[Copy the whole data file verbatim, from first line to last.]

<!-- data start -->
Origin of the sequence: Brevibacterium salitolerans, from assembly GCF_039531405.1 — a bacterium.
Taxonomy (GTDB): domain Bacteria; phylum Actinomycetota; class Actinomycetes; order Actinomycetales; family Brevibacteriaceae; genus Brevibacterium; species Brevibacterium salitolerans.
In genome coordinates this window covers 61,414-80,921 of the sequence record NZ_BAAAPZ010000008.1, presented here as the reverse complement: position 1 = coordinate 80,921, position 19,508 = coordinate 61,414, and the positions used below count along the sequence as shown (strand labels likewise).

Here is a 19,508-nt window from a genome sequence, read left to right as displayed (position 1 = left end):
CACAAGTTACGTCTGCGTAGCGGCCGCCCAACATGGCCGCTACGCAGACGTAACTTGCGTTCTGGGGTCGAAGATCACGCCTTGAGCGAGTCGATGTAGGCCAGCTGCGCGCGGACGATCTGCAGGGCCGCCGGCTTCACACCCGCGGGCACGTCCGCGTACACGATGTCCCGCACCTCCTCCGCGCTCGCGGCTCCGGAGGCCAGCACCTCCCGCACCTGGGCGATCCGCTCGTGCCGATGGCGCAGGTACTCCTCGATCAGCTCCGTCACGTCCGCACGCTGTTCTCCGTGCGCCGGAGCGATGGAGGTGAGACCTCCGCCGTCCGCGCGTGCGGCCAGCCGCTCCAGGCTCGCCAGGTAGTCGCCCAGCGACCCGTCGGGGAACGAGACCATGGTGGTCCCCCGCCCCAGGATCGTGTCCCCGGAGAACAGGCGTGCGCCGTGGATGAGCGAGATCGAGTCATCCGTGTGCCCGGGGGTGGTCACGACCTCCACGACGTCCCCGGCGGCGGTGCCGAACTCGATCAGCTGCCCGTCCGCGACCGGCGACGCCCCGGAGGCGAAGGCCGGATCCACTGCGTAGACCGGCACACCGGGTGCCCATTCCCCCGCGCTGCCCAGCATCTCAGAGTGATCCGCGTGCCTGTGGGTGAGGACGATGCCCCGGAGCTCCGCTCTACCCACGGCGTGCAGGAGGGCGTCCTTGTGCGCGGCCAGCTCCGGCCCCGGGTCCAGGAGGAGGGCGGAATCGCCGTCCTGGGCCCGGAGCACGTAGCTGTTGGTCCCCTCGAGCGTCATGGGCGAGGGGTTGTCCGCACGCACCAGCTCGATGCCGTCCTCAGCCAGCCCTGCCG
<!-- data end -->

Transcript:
Origin of the sequence: Brevibacterium salitolerans, from assembly GCF_039531405.1 — a bacterium.
Taxonomy (GTDB): domain Bacteria; phylum Actinomycetota; class Actinomycetes; order Actinomycetales; family Brevibacteriaceae; genus Brevibacterium; species Brevibacterium salitolerans.
In genome coordinates this window covers 61,414-80,921 of the sequence record NZ_BAAAPZ010000008.1, presented here as the reverse complement: position 1 = coordinate 80,921, position 19,508 = coordinate 61,414, and the positions used below count along the sequence as shown (strand labels likewise).

Here is a 19,508-nt window from a genome sequence, read left to right as displayed (position 1 = left end):
CACAAGTTACGTCTGCGTAGCGGCCGCCCAACATGGCCGCTACGCAGACGTAACTTGCGTTCTGGGGTCGAAGATCACGCCTTGAGCGAGTCGATGTAGGCCAGCTGCGCGCGGACGATCTGCAGGGCCGCCGGCTTCACACCCGCGGGCACGTCCGCGTACACGATGTCCCGCACCTCCTCCGCGCTCGCGGCTCCGGAGGCCAGCACCTCCCGCACCTGGGCGATCCGCTCGTGCCGATGGCGCAGGTACTCCTCGATCAGCTCCGTCACGTCCGCACGCTGTTCTCCGTGCGCCGGAGCGATGGAGGTGAGACCTCCGCCGTCCGCGCGTGCGGCCAGCCGCTCCAGGCTCGCCAGGTAGTCGCCCAGCGACCCGTCGGGGAACGAGACCATGGTGGTCCCCCGCCCCAGGATCGTGTCCCCGGAGAACAGGCGTGCGCCGTGGATGAGCGAGATCGAGTCATCCGTGTGCCCGGGGGTGGTCACGACCTCCACGACGTCCCCGGCGGCGGTGCCGAACTCGATCAGCTGCCCGTCCGCGACCGGCGACGCCCCGGAGGCGAAGGCCGGATCCACTGCGTAGACCGGCACACCGGGTGCCCATTCCCCCGCGCTGCCCAGCATCTCAGAGTGATCCGCGTGCCTGTGGGTGAGGACGATGCCCCGGAGCTCCGCTCTACCCACGGCGTGCAGGAGGGCGTCCTTGTGCGCGGCCAGCTCCGGCCCCGGGTCCAGGAGGAGGGCGGAATCGCCGTCCTGGGCCCGGAGCACGTAGCTGTTGGTCCCCTCGAGCGTCATGGGCGAGGGGTTGTCCGCACGCACCAGCTCGATGCCGTCCTCAGCCAGCCCTGCCG